GOVERNMENT is currently in negotiation with COMPLANT International to make it the standard practice for sugar cane farmers to use treated wastewater to irrigate their fields as a means of easing pressure off the Rio Cobre Basin, which supplies the Kingston Metropolitan Area (KMA) -- Kingston, Spanish Town and Portmore.
Permanent Secretary in the Ministry of Agriculture Donovan Stanberry told journalists at the just-concluded Second Global Conference on Land-Ocean Connections (GLOC-2) that the ministry was planning to recycle treated effluent from the Soapberry Treatment Plant to that effect.
The move is in line with one of the areas of focus of the conference, which looked at waste water management in the context of sustainable development. It is a resource, experts said, which once it meets required standards, can make invaluable contribution to people's water needs, especially in the face of an ever reducing water supply due to the impact of climate change.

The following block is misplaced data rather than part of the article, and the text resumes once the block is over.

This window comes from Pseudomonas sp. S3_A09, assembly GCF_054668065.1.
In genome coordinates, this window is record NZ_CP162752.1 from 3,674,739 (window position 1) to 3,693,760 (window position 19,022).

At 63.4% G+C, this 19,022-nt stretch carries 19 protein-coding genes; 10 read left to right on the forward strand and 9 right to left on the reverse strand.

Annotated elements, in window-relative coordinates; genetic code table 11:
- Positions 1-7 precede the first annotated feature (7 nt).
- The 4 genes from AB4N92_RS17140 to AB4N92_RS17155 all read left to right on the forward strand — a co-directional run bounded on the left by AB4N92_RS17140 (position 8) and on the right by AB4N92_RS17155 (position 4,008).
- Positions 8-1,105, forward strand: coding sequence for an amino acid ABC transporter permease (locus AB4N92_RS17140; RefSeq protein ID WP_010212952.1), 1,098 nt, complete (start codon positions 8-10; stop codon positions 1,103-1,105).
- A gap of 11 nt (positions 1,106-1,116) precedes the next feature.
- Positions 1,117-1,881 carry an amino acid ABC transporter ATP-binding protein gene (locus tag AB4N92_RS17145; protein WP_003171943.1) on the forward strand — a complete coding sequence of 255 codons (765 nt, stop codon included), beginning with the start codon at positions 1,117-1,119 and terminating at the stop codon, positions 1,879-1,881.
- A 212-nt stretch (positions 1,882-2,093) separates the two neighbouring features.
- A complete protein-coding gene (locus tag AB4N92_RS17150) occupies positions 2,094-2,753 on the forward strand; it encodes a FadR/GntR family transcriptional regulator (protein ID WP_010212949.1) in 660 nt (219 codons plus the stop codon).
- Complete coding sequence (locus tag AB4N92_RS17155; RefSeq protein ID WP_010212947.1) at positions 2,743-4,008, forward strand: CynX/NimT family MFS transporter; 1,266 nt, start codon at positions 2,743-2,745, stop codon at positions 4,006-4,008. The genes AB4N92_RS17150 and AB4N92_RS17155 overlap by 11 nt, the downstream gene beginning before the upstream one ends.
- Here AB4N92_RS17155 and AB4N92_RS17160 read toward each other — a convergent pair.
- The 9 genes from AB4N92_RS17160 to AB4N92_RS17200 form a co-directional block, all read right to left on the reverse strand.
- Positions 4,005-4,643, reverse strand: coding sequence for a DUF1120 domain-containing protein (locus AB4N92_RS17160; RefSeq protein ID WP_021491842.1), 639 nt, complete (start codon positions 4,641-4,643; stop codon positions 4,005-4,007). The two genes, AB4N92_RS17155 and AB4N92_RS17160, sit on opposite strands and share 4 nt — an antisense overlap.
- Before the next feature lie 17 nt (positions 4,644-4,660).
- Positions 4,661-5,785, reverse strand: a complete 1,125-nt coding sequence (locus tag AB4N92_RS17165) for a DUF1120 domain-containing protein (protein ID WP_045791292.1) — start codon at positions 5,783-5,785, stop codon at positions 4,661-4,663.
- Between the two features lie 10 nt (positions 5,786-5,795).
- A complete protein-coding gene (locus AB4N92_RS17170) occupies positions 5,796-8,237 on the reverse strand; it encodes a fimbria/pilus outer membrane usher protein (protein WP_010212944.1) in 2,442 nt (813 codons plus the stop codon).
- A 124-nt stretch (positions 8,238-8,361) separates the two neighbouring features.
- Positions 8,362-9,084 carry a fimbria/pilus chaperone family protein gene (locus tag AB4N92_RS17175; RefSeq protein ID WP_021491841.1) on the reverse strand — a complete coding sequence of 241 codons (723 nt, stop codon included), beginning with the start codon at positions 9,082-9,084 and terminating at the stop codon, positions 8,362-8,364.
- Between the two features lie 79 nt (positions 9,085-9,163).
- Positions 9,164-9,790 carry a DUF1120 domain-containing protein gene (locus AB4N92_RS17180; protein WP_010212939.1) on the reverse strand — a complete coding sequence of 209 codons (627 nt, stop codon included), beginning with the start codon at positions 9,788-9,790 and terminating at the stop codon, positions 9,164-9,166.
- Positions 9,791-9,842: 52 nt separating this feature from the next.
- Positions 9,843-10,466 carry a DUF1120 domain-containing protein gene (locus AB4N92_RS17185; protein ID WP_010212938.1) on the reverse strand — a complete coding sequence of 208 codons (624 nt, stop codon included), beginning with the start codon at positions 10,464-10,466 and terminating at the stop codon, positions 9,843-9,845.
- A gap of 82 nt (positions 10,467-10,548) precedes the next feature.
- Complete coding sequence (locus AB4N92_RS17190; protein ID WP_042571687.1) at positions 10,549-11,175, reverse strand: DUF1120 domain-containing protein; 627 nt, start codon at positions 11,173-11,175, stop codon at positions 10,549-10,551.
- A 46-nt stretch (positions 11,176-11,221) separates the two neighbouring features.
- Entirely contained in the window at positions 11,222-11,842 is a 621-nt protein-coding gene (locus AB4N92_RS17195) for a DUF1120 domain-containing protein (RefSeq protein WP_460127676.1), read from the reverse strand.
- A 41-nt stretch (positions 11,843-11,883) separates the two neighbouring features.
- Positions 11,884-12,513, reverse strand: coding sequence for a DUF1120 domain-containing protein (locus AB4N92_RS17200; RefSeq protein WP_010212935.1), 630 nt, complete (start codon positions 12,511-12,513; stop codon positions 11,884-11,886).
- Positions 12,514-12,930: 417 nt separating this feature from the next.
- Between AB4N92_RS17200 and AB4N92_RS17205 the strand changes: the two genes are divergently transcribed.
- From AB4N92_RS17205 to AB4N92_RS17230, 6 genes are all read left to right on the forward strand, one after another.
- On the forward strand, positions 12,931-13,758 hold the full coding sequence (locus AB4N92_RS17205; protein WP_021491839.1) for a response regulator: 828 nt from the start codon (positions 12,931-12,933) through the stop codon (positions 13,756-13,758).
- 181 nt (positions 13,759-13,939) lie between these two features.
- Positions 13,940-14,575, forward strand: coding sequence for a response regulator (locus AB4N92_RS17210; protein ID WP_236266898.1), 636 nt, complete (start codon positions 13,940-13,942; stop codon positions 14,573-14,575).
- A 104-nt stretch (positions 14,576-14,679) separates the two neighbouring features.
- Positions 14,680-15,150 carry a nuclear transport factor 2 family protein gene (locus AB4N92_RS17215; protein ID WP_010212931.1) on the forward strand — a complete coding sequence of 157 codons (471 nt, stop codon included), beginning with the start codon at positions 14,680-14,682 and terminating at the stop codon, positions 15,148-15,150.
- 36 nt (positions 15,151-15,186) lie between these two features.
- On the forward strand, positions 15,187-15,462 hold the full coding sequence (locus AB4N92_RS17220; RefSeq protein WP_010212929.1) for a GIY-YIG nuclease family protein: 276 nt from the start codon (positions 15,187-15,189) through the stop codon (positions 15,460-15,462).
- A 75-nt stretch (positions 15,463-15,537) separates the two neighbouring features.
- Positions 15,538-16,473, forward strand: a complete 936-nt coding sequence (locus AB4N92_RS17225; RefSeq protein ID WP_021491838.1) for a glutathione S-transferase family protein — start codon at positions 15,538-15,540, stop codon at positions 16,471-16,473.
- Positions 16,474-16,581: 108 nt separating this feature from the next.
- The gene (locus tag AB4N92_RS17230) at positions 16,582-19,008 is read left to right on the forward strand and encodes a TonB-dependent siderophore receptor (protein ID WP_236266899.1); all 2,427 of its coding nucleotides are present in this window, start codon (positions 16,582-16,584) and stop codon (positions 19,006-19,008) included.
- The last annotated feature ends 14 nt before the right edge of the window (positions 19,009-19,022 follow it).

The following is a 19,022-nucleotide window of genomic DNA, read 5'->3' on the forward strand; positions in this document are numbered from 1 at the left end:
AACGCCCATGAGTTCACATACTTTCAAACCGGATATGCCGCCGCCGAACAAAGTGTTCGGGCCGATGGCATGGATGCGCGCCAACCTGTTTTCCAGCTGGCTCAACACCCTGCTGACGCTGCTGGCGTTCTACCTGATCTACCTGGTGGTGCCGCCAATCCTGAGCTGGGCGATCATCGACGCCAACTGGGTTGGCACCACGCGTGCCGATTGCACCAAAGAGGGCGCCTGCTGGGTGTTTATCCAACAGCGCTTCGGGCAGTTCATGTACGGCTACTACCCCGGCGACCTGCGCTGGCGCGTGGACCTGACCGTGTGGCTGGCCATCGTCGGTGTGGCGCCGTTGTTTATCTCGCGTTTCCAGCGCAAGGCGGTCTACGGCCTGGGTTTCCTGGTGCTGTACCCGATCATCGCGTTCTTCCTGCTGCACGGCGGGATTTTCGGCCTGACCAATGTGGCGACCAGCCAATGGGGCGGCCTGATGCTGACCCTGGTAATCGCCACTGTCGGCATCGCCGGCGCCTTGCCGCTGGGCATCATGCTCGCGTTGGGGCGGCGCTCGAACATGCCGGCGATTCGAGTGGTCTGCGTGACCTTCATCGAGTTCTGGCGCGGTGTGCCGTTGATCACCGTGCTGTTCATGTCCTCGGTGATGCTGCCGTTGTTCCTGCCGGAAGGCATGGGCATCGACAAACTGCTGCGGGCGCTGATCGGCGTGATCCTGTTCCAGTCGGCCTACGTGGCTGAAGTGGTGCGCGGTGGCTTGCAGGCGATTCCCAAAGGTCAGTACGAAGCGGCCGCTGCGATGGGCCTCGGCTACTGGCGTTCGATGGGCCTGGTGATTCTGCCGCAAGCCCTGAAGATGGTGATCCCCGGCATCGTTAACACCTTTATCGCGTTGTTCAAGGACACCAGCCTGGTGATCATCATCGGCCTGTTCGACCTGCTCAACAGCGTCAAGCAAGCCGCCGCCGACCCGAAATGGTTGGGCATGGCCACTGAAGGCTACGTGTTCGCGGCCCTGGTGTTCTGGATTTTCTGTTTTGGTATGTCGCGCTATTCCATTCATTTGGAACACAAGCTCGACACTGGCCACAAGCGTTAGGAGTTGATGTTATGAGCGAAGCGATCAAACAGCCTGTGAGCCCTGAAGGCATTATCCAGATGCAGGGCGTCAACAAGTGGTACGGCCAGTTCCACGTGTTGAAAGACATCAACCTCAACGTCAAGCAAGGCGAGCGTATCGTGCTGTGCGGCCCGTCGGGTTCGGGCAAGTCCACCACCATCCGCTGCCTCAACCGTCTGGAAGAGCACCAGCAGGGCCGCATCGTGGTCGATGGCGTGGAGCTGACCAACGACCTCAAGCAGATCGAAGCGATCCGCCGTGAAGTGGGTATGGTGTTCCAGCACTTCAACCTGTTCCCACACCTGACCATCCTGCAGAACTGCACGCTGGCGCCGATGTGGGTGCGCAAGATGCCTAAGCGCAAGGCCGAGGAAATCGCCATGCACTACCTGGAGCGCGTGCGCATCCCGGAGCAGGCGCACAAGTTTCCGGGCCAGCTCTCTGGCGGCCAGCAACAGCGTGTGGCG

"I think that water from the treatment facility can in fact be used for things like sugar cane (of which) there is a significant amount in the Caymanas/Bernard Lodge area," Stanberry said in response to a question from the Jamaica Observer.
He explained that the decreasing levels of available water in the basin due to drought and the effects of climate change, coupled with the ballooning urban population, creates the need for alternative sources of the commodity.